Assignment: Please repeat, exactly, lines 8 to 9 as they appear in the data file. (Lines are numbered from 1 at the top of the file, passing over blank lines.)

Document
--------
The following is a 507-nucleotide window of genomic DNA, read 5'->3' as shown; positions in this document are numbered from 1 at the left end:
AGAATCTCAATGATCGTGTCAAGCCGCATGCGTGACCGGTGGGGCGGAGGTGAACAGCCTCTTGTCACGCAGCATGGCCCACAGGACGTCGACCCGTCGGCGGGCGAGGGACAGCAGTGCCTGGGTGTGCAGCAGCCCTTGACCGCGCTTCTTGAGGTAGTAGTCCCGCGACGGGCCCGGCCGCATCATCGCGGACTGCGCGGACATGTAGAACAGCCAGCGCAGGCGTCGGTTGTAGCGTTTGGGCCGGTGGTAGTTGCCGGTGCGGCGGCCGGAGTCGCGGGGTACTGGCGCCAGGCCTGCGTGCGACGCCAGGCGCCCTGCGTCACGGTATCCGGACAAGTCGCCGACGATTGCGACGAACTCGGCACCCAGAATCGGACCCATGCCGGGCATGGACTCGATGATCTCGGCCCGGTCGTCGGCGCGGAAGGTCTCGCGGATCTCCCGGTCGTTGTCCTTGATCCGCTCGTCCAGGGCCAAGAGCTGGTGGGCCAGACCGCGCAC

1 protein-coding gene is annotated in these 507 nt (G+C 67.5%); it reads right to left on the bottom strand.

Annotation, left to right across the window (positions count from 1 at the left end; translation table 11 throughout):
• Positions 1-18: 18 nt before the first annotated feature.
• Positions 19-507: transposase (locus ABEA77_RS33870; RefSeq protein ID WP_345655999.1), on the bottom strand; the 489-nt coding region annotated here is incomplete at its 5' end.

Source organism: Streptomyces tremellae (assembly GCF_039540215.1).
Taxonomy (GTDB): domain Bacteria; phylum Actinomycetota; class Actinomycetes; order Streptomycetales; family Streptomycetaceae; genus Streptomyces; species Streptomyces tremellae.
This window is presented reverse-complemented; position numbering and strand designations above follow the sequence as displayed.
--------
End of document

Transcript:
Taxonomy (GTDB): domain Bacteria; phylum Actinomycetota; class Actinomycetes; order Streptomycetales; family Streptomycetaceae; genus Streptomyces; species Streptomyces tremellae.
This window is presented reverse-complemented; position numbering and strand designations above follow the sequence as displayed.